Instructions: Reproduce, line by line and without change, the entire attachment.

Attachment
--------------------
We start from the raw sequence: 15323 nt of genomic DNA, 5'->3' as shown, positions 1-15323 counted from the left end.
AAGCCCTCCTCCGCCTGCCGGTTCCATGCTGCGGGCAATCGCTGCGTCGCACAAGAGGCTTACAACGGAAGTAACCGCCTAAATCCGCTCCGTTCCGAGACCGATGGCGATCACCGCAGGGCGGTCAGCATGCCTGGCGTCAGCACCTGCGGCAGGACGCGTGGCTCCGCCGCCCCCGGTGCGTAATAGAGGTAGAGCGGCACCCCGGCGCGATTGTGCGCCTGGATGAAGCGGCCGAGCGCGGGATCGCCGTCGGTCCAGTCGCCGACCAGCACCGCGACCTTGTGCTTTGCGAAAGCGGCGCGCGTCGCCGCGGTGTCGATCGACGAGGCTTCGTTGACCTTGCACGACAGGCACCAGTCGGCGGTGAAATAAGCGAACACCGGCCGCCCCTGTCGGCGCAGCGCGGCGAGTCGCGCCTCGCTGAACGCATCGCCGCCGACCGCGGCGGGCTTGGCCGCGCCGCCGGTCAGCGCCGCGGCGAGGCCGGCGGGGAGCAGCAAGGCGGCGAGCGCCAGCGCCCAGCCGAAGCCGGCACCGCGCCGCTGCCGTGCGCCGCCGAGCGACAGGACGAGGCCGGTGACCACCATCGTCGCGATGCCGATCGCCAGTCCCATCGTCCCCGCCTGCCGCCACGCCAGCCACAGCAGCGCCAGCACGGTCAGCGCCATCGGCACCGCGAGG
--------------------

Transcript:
We start from the raw sequence: 15323 nt of genomic DNA, 5'->3' as shown, positions 1-15323 counted from the left end.
AAGCCCTCCTCCGCCTGCCGGTTCCATGCTGCGGGCAATCGCTGCGTCGCACAAGAGGCTTACAACGGAAGTAACCGCCTAAATCCGCTCCGTTCCGAGACCGATGGCGATCACCGCAGGGCGGTCAGCATGCCTGGCGTCAGCACCTGCGGCAGGACGCGTGGCTCCGCCGCCCCCGGTGCGTAATAGAGGTAGAGCGGCACCCCGGCGCGATTGTGCGCCTGGATGAAGCGGCCGAGCGCGGGATCGCCGTCGGTCCAGTCGCCGACCAGCACCGCGACCTTGTGCTTTGCGAAAGCGGCGCGCGTCGCCGCGGTGTCGATCGACGAGGCTTCGTTGACCTTGCACGACAGGCACCAGTCGGCGGTGAAATAAGCGAACACCGGCCGCCCCTGTCGGCGCAGCGCGGCGAGTCGCGCCTCGCTGAACGCATCGCCGCCGACCGCGGCGGGCTTGGCCGCGCCGCCGGTCAGCGCCGCGGCGAGGCCGGCGGGGAGCAGCAAGGCGGCGAGCGCCAGCGCCCAGCCGAAGCCGGCACCGCGCCGCTGCCGTGCGCCGCCGAGCGACAGGACGAGGCCGGTGACCACCATCGTCGCGATGCCGATCGCCAGTCCCATCGTCCCCGCCTGCCGCCACGCCAGCCACAGCAGCGCCAGCACGGTCAGCGCCATCGGCACCGCGAGG